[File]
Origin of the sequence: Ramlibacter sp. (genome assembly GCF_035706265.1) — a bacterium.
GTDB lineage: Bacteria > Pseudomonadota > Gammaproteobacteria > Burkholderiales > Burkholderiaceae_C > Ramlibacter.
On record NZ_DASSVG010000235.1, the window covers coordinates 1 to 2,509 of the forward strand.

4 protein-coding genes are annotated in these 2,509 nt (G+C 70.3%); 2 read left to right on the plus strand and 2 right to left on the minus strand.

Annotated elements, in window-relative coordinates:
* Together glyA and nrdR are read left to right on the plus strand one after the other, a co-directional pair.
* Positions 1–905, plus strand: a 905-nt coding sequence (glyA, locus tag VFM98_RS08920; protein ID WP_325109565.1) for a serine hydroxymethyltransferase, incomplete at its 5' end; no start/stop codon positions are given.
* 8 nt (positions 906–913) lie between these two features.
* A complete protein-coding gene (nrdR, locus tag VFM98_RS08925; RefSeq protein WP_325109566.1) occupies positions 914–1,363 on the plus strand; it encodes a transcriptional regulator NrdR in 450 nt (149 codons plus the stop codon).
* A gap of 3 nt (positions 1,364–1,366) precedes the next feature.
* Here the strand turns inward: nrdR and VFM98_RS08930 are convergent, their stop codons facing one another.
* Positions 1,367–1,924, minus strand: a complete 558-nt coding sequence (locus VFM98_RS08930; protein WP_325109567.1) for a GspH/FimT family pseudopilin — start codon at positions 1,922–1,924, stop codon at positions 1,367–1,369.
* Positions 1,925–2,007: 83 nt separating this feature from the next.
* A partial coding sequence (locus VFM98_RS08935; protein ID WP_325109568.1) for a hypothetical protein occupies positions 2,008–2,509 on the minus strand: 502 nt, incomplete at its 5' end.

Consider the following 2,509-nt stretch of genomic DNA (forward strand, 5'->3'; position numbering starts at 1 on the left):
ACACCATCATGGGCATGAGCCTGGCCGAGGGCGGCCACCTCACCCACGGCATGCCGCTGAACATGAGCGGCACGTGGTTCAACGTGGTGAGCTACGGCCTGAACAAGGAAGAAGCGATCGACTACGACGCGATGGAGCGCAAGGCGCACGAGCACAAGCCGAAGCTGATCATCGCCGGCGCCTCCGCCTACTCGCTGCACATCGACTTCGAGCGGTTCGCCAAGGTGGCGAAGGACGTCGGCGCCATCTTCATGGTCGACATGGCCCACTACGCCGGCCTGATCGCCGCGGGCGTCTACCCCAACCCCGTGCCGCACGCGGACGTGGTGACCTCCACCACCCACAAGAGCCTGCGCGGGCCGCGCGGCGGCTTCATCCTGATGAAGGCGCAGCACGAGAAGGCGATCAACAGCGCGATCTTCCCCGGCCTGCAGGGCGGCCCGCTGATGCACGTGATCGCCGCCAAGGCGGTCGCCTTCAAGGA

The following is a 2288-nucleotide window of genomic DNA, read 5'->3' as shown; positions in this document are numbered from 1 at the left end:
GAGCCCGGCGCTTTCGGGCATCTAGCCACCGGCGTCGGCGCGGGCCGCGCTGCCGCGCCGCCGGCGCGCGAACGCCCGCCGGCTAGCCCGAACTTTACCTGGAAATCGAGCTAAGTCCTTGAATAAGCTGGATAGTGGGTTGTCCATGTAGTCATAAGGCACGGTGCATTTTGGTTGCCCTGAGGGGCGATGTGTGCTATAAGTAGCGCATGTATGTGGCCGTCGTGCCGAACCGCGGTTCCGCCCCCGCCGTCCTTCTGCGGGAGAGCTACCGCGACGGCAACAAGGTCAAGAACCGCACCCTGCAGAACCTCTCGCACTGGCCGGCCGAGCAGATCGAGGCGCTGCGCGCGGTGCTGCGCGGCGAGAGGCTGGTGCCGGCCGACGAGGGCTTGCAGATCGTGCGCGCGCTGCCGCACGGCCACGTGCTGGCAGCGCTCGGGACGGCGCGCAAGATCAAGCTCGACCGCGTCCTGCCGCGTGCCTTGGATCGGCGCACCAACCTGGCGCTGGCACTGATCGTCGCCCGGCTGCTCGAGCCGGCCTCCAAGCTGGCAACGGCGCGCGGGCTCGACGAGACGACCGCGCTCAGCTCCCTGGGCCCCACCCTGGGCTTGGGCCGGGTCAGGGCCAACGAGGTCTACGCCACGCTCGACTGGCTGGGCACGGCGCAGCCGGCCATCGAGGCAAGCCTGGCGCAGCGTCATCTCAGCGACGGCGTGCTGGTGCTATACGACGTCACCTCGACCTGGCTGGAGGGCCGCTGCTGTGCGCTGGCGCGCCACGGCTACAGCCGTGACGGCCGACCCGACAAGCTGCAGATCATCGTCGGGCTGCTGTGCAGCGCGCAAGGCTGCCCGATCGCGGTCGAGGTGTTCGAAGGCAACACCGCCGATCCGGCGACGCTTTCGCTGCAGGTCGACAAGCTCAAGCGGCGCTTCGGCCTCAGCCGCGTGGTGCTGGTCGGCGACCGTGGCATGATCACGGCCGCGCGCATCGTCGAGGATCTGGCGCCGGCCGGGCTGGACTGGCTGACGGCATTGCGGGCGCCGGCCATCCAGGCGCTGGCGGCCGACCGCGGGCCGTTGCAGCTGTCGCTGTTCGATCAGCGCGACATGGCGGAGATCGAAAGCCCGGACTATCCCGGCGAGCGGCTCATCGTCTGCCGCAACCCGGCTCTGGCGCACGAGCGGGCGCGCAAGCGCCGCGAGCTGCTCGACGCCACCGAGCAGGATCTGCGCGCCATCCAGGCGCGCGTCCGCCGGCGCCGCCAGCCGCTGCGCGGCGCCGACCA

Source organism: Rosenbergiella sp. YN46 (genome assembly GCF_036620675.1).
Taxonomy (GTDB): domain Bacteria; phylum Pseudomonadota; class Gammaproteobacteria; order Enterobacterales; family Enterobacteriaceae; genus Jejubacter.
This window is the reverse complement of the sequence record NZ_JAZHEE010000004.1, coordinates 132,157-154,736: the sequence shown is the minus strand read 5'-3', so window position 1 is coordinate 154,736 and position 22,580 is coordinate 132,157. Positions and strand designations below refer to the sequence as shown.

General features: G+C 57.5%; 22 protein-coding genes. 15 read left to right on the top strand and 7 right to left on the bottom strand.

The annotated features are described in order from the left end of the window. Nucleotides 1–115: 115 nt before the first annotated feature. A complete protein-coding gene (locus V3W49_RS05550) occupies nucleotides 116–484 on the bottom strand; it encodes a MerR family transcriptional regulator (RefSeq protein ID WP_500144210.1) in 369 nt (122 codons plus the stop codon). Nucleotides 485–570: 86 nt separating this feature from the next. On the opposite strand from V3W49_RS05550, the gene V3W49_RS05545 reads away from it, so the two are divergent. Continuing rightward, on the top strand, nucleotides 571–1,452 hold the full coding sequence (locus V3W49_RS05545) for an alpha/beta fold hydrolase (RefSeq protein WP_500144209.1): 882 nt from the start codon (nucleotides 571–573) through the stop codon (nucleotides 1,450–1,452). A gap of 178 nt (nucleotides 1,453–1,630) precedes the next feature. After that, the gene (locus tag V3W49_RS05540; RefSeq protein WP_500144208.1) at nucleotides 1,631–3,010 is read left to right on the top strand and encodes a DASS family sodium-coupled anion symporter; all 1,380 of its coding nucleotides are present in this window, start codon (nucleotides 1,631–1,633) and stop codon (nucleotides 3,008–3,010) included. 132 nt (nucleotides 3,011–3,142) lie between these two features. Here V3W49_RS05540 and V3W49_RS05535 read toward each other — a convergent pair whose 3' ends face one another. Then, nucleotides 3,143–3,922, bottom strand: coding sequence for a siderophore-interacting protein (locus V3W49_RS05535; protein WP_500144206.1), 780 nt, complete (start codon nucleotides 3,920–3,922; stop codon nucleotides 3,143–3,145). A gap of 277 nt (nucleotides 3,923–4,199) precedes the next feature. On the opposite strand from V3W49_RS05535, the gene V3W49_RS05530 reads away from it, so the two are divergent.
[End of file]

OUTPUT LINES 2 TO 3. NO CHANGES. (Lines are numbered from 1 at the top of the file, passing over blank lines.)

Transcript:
GTDB lineage: Bacteria > Pseudomonadota > Gammaproteobacteria > Burkholderiales > Burkholderiaceae_C > Ramlibacter.
On record NZ_DASSVG010000235.1, the window covers coordinates 1 to 2,509 of the forward strand.